Agatha Christie is missing
Despite her success, Christie always insisted for a modest life and tried to keep a tight rein on the family finances. It is said that her attitude in this regard created tensions in her conjugal relationship with Archie and soon he entered into an affair with his 25 year old secretary Nancy Neale. Finally, on the evening of 3 December 1926, after a tough fight, Archie sought for a divorce from his wife and left their home to spend a weekend away with friends, including his mistress. During that time, Agatha was already a mentally wreck due to the death of her beloved mother and she could not take it anymore. On the same day, shortly after 9.30 pm, she got up from her favourite armchair, went upstairs to remove her wedding ring, kissed her seven year old sleeping daughter Rosalind and left her with their maid. Then she left her home in Sunningdale and drove off her Morris Cowley into the night towards Surrey. She would not be seen again for eleven days.
Agatha's disappearance sparked a huge manhunt by thousands of policemen and eager volunteers. Even airplanes were also involved in the search. The Home Secretary, William Joynson-Hicks, urged the police to take every possible step to make quick progress in the matter. The Police sought help from two eminent British crime writers Sir Arthur Conan Doyle and Dorothy L. Sayers for their specialist knowledge. Arthur Conan Doyle, a keen occultist, tried using paranormal powers to solve the mystery and took one of Christie's gloves to a celebrated medium. But, it did not work. Dorothy Sayers visited Christie's home for possible clues. That too was futile. Both Archie Christie and his mistress Nancy Neale were under suspicion and there were rumours that she had been murdered by her husband, Archie Christie, a former First World War pilot and serial philanderer.
The next morning Agatha's car was found by Surrey Police on a steep slope at Newlands Corner near Guildford. However, there was no sign Agatha Christie, while a fur coat and a driving licence were left inside the abandoned car with its headlights on. There was a natural spring, the Silent Pool, very near to the scene of the car accident and two young children were reported to have drowned in the pool. In a desperate attempt, the pool was searched by the divers. However, her body was nowhere to be found. Two railroad porters claimed that they spoke with her sometime after her disappearance. She was apparently confused and was seen getting onto a train. However, that was the end of the clue.
During the second week of the search, the news of Agatha Christie's mysterious disappearance had spread like wild fire around the world. Even it made the front page of the prestigious 'New York Times'.
Eleven days after her strange disappearance, Agatha Christie was finally located on the 14th day of December. She was found safe in a hotel in Harrogate. But, how and why she went there and what happened between the 3rd and the 14th of December 1926 is really unknown. Christie herself could not provide any clue as she remembered nothing. Later, during an interview in 1928 with The Daily Mail about the incidents on 3rd December, Christie reportedly said that, on that particular spot she turned off the car, left the wheel and let the car run the road down the hill. Soon the car struck something, while she was flung against the steering wheel and her head hit something. After that, she remembered nothing.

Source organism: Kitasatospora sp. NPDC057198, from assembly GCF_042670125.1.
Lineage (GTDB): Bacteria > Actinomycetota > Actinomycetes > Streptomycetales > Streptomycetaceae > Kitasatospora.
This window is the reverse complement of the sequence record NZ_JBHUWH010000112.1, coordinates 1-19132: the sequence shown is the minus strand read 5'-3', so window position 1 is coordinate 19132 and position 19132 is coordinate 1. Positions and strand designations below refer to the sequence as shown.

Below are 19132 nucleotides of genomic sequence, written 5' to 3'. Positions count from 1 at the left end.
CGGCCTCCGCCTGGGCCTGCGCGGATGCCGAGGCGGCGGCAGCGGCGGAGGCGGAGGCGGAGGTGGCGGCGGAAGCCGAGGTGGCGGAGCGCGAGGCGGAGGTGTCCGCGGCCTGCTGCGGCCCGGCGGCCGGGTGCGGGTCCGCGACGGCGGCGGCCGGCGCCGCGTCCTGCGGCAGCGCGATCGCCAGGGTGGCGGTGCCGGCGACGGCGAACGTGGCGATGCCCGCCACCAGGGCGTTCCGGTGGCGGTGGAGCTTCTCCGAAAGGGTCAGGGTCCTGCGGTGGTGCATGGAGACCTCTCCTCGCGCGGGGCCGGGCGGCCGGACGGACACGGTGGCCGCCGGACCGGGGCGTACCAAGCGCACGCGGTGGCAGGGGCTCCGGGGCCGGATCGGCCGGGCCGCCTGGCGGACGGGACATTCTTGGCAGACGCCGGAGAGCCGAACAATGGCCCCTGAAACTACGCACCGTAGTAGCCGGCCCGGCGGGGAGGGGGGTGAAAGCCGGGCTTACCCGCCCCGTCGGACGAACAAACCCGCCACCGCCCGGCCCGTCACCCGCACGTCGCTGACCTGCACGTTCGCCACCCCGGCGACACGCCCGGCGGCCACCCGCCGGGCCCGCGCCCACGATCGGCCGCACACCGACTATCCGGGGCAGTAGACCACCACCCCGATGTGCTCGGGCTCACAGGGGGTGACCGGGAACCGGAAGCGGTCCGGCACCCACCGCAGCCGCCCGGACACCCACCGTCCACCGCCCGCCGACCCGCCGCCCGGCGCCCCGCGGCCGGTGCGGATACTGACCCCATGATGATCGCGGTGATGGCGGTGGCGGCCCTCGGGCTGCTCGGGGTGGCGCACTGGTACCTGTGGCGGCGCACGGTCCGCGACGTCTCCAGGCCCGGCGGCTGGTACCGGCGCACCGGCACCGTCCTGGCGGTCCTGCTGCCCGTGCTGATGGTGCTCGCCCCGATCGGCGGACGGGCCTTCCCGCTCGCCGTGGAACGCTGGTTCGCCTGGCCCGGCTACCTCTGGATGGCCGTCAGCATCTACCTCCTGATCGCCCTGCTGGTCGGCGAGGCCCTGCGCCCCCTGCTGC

According to the police, after crashing her car, she probably boarded a train to Harrogate. There, at the spa town, she checked into the Swan Hydro, now known as the Old Swan Hotel, without any luggage, under the assumed name of Theresa Neele, her husband's mistress. However, she behaved normally in the hotel and joined in with the balls, where she was eventually recognized by one of the hotel's banjo players, Bob Tappin. Immediately, the police was informed about the startling news that a lively and outgoing South African guest by the name of Theresa Neale may actually be the missing writer in disguise.
On being informed, Archie travelled with the police to Yorkshire and took a seat in the corner of the hotel's dining room. Soon, he found Agatha walked in the room, took her place at another table and begin reading a newspaper which heralded her own disappearance as front page news. When Archie approached by her, he noticed a general air of puzzlement and little recognition in her expression. It was evident that, she could not recognize the man to whom she had been married for nearly 12 years.
Later, her husband said that she had suffered a total memory loss as a result of the car crash. But her biographer, Andrew Norman maintained that, she may well have been in a psychogenic trance, a rare condition brought on by trauma or depression. Her adoption of a new personality under the name of Theresa Neele and her failure to recognize her own photograph in the newspaper were clear indications of psychogenic amnesia.
Archie Christie's declaration about her suffering from amnesia and a possible concussion was later corroborated by two doctors. Soon after the event, Archie and Agatha were divorced. Archie married Nancy Neale and Agatha started her new life in 1930, when she married archaeologist Sir Max Mallowan, who was fourteen years her junior. However, no one involved ever spoke of the disappearance again.
Agatha made no mention of her strange disappearance in her autobiography which was published posthumously in November 1977. And so, the most intriguing and immaculate of all of Christie's mysteries remains unsolved forever. Agatha Christie, the queen of crime and mystery has left a puzzling mystery, a great question mark that probably Hercule Poirot or Miss Marple would have been unable to solve.